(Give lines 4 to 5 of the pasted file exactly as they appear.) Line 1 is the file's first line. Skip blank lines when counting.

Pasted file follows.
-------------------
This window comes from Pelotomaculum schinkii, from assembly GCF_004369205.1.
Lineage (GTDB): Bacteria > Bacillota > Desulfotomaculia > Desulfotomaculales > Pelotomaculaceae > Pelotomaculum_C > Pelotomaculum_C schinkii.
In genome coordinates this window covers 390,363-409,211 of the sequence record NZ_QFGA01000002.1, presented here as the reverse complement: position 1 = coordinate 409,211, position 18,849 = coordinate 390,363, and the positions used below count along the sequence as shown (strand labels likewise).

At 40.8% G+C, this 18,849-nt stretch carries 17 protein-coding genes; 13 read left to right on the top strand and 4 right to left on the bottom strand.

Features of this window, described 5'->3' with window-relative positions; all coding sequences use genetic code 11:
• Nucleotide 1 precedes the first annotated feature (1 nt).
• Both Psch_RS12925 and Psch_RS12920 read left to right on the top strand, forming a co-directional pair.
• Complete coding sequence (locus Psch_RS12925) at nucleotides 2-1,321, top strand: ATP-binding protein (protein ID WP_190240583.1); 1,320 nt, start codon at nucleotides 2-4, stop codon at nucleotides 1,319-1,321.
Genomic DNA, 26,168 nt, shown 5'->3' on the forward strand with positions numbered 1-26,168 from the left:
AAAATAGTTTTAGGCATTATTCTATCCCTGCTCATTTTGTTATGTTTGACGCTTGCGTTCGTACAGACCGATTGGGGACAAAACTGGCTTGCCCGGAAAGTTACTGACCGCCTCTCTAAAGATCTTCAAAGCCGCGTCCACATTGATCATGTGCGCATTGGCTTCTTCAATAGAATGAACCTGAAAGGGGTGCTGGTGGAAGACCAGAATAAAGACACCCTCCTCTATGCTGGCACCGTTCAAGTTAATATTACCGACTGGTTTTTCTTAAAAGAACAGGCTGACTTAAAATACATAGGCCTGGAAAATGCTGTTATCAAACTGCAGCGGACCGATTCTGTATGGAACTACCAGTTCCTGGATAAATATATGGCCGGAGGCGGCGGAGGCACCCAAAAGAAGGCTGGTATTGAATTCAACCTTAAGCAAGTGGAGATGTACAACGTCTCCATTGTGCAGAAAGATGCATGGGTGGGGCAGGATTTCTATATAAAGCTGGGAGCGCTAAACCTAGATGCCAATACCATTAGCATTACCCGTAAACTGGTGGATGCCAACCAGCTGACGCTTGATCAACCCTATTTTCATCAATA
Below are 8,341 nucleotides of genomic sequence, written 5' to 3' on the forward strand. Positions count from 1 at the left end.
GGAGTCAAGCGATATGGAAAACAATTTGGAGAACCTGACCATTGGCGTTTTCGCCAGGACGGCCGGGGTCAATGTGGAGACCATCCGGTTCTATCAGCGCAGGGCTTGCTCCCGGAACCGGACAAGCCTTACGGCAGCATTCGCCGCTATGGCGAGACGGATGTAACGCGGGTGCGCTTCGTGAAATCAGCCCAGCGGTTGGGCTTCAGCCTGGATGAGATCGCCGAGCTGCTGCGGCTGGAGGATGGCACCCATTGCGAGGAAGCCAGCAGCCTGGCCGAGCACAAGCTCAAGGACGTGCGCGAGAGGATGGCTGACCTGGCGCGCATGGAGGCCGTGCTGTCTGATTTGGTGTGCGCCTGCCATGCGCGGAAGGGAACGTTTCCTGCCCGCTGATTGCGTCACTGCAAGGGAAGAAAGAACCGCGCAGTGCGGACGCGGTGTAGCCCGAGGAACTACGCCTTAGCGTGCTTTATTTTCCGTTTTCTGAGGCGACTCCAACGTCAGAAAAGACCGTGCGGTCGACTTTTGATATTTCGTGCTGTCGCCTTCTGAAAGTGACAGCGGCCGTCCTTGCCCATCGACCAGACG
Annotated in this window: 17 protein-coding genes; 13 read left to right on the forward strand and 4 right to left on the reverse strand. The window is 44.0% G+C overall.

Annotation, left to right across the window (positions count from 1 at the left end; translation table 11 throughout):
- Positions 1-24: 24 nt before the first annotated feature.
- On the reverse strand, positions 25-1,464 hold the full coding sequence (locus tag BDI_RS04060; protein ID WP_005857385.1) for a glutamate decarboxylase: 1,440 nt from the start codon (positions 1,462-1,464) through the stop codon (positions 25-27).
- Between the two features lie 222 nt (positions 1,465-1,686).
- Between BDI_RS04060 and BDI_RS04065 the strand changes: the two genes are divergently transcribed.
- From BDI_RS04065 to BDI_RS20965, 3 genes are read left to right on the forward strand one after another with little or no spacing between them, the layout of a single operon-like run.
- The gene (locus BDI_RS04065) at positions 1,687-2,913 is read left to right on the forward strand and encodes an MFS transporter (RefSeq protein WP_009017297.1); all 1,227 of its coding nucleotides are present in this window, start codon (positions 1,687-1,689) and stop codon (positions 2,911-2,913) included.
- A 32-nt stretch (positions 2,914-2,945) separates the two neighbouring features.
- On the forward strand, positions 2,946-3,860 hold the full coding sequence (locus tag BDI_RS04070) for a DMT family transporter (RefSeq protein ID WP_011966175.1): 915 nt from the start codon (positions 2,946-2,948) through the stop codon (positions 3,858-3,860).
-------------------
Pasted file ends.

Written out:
At 40.8% G+C, this 18,849-nt stretch carries 17 protein-coding genes; 13 read left to right on the top strand and 4 right to left on the bottom strand.

Features of this window, described 5'->3' with window-relative positions; all coding sequences use genetic code 11: